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Reduce9:30 with Kenneth Love
Quite often we have an iterable that has an answer in it. How do we get that answer out, though? Let's look at `reduce()` and the concept of recursion.
functools.reduce() takes a function and an iterable. The function, though, takes two arguments. The first time it runs, the two arguments will be the first two items in the iterable. Every time after that, the first argument will be the result of the last time the function was run. The second argument will be the next value from the iterable. When the iterable is out of items,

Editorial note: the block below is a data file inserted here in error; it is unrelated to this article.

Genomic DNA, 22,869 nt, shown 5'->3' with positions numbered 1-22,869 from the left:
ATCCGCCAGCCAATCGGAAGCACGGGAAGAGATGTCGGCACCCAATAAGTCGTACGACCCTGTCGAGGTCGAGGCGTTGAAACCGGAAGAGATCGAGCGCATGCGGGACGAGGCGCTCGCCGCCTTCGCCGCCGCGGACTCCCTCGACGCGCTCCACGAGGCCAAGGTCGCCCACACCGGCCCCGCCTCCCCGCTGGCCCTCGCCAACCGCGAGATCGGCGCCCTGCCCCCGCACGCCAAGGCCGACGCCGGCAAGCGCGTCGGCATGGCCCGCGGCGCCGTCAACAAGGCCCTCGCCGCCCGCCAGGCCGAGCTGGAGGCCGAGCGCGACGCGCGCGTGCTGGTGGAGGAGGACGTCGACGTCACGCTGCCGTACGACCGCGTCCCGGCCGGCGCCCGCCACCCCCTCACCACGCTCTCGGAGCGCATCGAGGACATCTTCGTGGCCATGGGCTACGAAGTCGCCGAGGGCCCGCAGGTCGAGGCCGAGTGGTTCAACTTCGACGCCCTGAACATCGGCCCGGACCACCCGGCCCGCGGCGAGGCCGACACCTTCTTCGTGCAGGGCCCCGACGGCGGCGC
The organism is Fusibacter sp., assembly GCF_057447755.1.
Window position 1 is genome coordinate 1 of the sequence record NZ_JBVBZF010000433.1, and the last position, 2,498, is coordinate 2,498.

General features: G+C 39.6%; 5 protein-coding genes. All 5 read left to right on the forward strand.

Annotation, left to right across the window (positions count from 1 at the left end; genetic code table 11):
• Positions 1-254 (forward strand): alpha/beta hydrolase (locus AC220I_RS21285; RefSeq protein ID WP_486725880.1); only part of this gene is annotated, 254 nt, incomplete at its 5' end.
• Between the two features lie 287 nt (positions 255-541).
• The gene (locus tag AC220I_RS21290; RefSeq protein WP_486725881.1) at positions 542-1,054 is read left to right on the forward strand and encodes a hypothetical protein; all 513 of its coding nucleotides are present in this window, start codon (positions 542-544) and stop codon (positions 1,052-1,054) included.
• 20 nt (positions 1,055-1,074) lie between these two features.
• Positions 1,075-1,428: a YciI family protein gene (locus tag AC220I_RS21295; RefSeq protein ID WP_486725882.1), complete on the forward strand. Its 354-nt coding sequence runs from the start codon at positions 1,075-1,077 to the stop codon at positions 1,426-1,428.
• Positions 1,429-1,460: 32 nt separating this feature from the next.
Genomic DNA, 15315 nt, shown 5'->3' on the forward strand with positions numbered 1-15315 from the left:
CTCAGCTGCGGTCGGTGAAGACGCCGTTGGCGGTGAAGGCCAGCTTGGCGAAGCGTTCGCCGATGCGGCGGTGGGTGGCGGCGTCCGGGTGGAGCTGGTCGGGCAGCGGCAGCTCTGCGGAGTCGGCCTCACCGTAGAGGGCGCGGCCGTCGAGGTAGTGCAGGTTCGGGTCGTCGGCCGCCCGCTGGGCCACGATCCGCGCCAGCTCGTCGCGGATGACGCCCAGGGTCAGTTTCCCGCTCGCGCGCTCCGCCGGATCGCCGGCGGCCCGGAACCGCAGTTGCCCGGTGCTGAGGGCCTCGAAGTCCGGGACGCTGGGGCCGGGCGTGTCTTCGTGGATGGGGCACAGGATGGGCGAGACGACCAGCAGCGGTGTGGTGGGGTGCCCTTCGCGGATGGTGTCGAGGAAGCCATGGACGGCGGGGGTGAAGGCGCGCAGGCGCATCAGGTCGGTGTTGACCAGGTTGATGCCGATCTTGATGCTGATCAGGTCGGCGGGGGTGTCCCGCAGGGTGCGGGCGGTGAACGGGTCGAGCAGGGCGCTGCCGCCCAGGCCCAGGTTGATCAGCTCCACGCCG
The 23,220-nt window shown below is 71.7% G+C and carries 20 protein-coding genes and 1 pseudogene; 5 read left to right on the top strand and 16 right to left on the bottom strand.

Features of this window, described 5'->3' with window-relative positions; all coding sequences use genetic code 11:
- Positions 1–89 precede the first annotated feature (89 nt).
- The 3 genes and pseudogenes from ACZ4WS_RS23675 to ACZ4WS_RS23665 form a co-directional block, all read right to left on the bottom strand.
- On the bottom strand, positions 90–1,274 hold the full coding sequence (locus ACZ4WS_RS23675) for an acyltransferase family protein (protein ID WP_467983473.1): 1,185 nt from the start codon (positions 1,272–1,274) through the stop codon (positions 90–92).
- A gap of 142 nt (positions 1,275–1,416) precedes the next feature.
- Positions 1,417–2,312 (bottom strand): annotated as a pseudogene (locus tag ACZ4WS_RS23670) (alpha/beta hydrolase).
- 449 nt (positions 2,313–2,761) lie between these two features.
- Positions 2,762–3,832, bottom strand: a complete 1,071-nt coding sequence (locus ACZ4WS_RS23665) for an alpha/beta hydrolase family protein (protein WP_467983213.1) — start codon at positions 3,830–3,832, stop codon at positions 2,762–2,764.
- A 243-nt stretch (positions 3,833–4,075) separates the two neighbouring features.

reduce() will return whatever the function returned last.
Think about adding up all of the numbers in a column. You add the top two, then add the third number to the sum you got from the first two. Then you add the fourth number to the sum of the top three, and so on.
Calling a function over again from within itself is known as recursion and it's what makes
reduce() able to do its job.
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